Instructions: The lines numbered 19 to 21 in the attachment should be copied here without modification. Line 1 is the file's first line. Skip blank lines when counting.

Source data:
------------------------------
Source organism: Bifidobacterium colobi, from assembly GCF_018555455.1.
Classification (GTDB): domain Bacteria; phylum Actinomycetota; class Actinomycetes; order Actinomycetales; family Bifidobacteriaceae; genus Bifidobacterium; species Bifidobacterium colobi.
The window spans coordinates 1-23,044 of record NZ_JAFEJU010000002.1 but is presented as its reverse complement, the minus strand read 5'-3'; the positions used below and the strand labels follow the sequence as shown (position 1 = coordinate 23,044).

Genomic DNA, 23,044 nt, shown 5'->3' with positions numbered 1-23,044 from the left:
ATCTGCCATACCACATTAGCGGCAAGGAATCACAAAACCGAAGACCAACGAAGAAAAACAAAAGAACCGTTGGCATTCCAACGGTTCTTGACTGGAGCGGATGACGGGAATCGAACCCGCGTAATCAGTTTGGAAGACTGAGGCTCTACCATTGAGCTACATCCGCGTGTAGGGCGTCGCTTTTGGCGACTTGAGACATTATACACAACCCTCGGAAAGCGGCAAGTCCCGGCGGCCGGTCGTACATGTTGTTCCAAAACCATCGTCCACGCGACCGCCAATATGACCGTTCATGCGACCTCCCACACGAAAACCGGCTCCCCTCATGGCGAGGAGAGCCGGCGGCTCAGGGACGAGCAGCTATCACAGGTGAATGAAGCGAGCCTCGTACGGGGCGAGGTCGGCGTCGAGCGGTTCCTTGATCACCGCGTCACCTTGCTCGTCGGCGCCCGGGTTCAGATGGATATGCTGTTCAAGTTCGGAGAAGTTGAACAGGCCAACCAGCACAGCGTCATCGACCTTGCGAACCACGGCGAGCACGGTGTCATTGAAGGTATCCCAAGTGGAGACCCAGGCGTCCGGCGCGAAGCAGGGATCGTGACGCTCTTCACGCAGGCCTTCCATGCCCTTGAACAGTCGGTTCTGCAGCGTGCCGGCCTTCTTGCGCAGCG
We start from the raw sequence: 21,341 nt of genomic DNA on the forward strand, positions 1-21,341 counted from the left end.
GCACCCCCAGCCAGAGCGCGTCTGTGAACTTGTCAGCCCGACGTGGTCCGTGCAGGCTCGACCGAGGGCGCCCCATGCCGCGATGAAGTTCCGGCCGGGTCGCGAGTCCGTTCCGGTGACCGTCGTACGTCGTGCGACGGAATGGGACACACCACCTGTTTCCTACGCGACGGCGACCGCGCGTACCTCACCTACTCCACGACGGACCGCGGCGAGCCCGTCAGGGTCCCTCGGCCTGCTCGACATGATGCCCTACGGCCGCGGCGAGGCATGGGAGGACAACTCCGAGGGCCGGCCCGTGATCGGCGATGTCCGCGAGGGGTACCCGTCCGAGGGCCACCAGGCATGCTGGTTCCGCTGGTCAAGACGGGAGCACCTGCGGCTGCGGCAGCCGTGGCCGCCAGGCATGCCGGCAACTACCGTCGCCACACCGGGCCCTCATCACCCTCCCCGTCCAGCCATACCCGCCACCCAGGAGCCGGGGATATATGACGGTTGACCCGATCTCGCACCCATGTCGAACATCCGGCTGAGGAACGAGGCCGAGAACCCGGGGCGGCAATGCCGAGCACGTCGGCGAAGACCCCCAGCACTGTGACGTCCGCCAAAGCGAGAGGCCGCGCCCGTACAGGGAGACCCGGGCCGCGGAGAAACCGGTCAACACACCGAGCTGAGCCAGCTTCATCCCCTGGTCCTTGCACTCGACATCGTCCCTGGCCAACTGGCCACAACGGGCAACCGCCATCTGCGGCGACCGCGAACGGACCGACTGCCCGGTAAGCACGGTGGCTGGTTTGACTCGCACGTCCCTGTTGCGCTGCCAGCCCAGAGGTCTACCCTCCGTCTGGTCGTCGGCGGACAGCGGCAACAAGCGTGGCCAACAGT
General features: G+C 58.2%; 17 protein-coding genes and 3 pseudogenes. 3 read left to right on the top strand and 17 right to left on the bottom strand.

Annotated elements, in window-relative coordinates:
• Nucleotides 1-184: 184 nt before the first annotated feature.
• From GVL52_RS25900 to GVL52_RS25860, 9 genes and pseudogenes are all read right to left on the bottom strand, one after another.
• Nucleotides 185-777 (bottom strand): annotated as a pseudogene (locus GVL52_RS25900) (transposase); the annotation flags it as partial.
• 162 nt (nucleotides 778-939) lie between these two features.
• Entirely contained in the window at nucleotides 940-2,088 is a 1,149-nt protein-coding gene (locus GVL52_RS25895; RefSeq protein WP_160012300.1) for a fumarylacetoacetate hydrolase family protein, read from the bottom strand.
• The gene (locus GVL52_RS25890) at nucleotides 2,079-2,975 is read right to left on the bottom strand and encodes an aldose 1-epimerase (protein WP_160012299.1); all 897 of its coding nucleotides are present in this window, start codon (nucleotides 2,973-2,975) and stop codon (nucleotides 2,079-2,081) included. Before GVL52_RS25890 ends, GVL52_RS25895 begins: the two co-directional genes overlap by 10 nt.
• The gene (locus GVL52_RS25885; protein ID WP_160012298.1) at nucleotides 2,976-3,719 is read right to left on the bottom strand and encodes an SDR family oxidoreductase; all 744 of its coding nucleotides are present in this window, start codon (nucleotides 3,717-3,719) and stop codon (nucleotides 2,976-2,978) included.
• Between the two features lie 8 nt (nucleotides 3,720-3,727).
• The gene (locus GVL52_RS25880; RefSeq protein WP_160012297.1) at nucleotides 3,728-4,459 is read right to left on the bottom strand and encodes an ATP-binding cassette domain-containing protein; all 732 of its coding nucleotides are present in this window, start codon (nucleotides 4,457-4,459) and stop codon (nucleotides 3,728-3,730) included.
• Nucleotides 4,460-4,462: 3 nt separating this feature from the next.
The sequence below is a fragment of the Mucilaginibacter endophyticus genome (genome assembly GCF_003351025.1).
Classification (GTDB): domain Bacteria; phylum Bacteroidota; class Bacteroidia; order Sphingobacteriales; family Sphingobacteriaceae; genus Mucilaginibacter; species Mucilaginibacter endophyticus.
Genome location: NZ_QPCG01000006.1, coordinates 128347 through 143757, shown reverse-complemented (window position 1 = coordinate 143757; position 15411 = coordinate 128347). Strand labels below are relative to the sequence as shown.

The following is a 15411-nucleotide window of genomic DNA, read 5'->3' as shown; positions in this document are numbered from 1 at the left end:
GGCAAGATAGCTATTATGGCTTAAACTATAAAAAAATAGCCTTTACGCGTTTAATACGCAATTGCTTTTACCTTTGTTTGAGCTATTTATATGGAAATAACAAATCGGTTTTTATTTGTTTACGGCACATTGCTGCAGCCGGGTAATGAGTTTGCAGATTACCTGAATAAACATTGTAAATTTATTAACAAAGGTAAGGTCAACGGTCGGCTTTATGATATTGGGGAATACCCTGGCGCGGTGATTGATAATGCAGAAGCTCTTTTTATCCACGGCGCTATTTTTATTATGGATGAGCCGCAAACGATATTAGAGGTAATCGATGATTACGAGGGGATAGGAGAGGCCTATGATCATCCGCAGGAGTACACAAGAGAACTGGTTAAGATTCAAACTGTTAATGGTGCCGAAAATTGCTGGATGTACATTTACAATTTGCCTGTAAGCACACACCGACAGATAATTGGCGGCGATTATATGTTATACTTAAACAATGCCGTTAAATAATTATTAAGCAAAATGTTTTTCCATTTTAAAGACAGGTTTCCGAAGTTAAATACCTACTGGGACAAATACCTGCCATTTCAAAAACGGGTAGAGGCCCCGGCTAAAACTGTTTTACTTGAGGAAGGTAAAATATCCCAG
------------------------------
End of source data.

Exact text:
• Nucleotides 4,460-4,462: 3 nt separating this feature from the next.
The sequence below is a fragment of the Mucilaginibacter endophyticus genome (genome assembly GCF_003351025.1).
Classification (GTDB): domain Bacteria; phylum Bacteroidota; class Bacteroidia; order Sphingobacteriales; family Sphingobacteriaceae; genus Mucilaginibacter; species Mucilaginibacter endophyticus.